A couple of years back, I rather impulsively wrote a short blog post entitled "Crow's Feet". At that point in time, I had - out of the blue - begun to miss one particular weh from Long Lamai, that was Aunty Uyang, and so I'd decided to write about her to temper my melancholy a little. However, thinking back, it was slightly odd that I should have missed her at all. For during my previous trips to Long Lamai, I'd spent the bulk of my time with the village kids, a little time with the men (who'd occasionally do nice things like bring us out on river picnics and such), and hardly any time with the women. So I'd barely scratched the surface of knowing Aunty Uyang - yet I loved her enough to miss her nine months on. So I posted in my blog:
"She was one of those people who radiated joy. When I talk about joy, I don't mean the smiling-all-the-time kind of joy (although Aunty Uyang did smile a lot of the time). I mean the kind of deep, delicious, indescribable joy that bubbles up from within; the kind of joy that gives you crow's feet at the edges of your eyes although life has given you more than your fair share of wrinkles and frown lines."
Fast forward two years ahead.
I step into the familiar green-walled church the morning after my team's nine-hour journey to the village. I see many faces: many are new, some I vaguely recognize, and others I greet with exuberant familiarity. Then I see Aunty Uyang. We exchange our salam; we touch our hearts. Nothing much has changed about her, and in the best way possible - she is still kind, she still radiates joy. She still has her crow's feet.
The ladies help to cook our meals each day, and today it is Aunty Uyang's and Diana's turn. So they turn up at our house bearing armfuls of leafy, freshly-harvested sayur. At this time of the evening, I usually perch myself on the wooden bench at our verandah, waiting for the sky to explode into a palette of flaming sunset hues. But today, I sit on a tiny handmade stool in the dimly-lit kitchen. I'm too shy to start a real conversation with Aunty Uyang, so I distract myself and play silly games with Nadia instead.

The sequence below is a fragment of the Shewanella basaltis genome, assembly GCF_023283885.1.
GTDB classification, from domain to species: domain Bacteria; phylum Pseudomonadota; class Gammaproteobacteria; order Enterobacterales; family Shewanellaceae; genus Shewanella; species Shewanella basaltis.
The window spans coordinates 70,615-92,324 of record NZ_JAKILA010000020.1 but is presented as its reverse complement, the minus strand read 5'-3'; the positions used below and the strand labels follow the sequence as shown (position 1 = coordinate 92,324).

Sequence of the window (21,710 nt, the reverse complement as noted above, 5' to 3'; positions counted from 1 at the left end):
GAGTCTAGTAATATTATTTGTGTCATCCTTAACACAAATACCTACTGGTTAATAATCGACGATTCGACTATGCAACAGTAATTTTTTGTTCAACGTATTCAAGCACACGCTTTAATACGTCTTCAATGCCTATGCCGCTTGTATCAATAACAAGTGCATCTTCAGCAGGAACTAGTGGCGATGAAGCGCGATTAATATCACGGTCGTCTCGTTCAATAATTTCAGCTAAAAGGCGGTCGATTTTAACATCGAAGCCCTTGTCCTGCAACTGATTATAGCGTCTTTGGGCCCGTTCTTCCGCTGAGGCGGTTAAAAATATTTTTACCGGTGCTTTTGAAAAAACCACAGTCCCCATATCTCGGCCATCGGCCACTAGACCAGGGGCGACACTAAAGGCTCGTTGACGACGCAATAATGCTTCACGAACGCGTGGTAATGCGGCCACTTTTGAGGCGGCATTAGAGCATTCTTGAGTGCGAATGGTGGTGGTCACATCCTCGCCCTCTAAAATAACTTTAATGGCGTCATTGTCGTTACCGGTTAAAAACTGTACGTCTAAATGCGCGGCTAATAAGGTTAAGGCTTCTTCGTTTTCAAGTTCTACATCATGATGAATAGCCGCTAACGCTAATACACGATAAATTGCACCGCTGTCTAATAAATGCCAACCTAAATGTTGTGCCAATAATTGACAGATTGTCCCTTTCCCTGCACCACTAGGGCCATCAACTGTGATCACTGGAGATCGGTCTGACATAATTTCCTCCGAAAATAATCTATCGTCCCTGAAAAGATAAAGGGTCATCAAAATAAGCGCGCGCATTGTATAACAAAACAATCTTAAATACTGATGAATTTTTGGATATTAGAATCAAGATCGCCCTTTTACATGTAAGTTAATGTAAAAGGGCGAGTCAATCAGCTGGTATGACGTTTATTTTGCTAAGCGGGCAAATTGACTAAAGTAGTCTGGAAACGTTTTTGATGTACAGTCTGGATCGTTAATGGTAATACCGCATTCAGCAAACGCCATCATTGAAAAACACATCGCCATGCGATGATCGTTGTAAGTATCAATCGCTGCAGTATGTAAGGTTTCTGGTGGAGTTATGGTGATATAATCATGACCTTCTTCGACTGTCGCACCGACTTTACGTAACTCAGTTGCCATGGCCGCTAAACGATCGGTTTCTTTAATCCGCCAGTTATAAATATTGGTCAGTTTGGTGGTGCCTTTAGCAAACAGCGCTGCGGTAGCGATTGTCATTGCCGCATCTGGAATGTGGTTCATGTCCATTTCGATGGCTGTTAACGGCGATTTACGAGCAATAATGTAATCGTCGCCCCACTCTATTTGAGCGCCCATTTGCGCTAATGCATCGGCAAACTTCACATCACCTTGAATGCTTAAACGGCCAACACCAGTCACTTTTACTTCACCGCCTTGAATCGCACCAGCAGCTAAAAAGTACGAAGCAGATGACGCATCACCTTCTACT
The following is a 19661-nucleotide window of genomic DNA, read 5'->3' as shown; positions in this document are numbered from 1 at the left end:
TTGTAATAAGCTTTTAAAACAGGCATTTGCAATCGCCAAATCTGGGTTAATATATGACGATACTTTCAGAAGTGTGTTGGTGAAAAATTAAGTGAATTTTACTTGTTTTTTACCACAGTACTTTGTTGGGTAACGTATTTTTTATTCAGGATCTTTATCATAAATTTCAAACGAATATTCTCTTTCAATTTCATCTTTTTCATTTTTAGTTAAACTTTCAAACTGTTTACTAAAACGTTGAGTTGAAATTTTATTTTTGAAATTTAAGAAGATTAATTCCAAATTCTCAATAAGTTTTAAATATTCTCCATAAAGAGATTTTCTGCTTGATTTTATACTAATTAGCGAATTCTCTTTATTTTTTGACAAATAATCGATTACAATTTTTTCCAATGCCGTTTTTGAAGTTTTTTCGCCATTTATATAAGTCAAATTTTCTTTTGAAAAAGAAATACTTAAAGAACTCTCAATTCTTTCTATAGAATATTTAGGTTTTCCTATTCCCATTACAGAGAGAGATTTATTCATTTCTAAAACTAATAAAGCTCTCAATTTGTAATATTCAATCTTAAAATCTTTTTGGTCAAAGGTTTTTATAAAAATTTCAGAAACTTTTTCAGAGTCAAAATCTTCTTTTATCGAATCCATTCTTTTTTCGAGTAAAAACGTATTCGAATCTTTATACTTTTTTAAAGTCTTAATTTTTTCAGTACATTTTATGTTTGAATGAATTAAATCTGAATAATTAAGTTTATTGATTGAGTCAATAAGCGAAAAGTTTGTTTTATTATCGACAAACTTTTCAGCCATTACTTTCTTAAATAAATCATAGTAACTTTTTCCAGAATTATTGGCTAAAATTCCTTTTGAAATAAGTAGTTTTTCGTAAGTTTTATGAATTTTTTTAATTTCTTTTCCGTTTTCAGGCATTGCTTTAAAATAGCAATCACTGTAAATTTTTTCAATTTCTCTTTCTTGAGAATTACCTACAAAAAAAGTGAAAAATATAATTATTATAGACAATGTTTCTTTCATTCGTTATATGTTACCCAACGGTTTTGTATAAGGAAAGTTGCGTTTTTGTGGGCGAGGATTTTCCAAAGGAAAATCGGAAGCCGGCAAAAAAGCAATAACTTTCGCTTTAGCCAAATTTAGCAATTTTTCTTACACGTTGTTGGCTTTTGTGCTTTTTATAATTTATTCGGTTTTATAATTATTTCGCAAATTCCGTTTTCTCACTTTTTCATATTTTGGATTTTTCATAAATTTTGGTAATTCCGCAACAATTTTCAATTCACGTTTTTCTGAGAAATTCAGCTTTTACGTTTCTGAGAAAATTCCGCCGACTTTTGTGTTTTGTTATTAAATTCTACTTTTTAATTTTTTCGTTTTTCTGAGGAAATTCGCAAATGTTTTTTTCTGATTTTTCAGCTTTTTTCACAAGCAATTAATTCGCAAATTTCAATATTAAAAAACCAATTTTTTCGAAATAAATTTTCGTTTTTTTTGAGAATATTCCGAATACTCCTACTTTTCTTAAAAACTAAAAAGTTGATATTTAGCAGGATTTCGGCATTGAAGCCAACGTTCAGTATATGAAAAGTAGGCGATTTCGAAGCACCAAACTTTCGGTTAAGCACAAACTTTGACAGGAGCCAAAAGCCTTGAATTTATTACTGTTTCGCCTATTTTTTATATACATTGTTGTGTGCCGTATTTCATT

Heacalis and Maureen get married, a celebration of the start of a new family. After the simple service, the whole village merrily troops over to the balai under the starlight to share a community meal. Families are expected to sit together in groups while smoky chunks of barbecued wild boar are doled out from storage boxes. I wonder where I am to sit: Aunty Uyang beckons for me to come next to her and Pr Sammy. I sidle over and stay there for the rest of the night. I tease her about her overuse of "itu-itu"; she threatens to stroke my hair with the hands she just ate her chicken wings with. Sayang, sayang, she tells me.
Many of my Long Lamai kids tell me that they are anak namung. Adopted kids. Yet they tell me about this in as as-a-matter-of-fact way as ever possible. There is - at least, as far as I can detect - little sense of pain or brokenness in their knowledge of this reality. I begin to learn that, perhaps, this is a natural offshoot of the communal Penan culture. Every child is everyone else's child. No child is left behind. Each child is loved: sayang, sayang.
I experience more and more changes the longer I stay in the village. My skin browns - even padengs - and my inner being becomes ever more attuned to the sounds of the forest, to the finer nuances of Penan life, to the whisper of the One who made all things beautiful. I start to think that I may be less Chinese than I believe. Redo Penan. Not yet, but maybe soon.
Heacalis and Maureen's wedding dinner is in full swing. We tuck into wild boar, chicken, vegetables, nasi bungkus. Joli Jengan is singing and being delightfully ridiculous up on the stage. The conversation is lighthearted. I turn to Aunty Uyang and Pr Sammy: Kamu nak ambil saya jadi anak namung tak? I mostly mean it as a joke - but a little part of me secretly, actually, really wants it to happen.
And simultaneously - "Bolehhh." A celebration of the start of a new family.
Nepah. I learn a new word: to nepah is to drop by someone's house, to visit, to spend time with another. Something like what the Chinese do during Chinese New Year. So I begin to nepah Aunty Uyang, or "Er er" (Penan for mom), all the time. She teaches me - hopeless anak bandar that I am - to cook vegetables. We tread barefoot to the stor together and she lets me split rattan for weaving. She regales me with stories of hunting and of Siamese gibbons and of her old life at Ba' Lai.
Along the way, she tells me: she, too, is an anak namung.
What could contain an Er er's love for her child?
"Ah anakku, kamu ambil lah yang ini."
Perhaps a gaweng - an intricately woven rattan bag, well-worn from years of loving use in the ladang, sawah, gereja, everywhere - can.
It is over. Perahu. Airport. Gaweng on my back. The Twin Otter arrives; it is ready not only to bring me home - but also, to tear me away from home.
Rivers of tears, running down her face.
The Twin Otter takes off, and takes me away - it soars over majestic mountains, and over riv—
Rivers of tears, running down my face.
'Til we meet again. Temeu kepéh.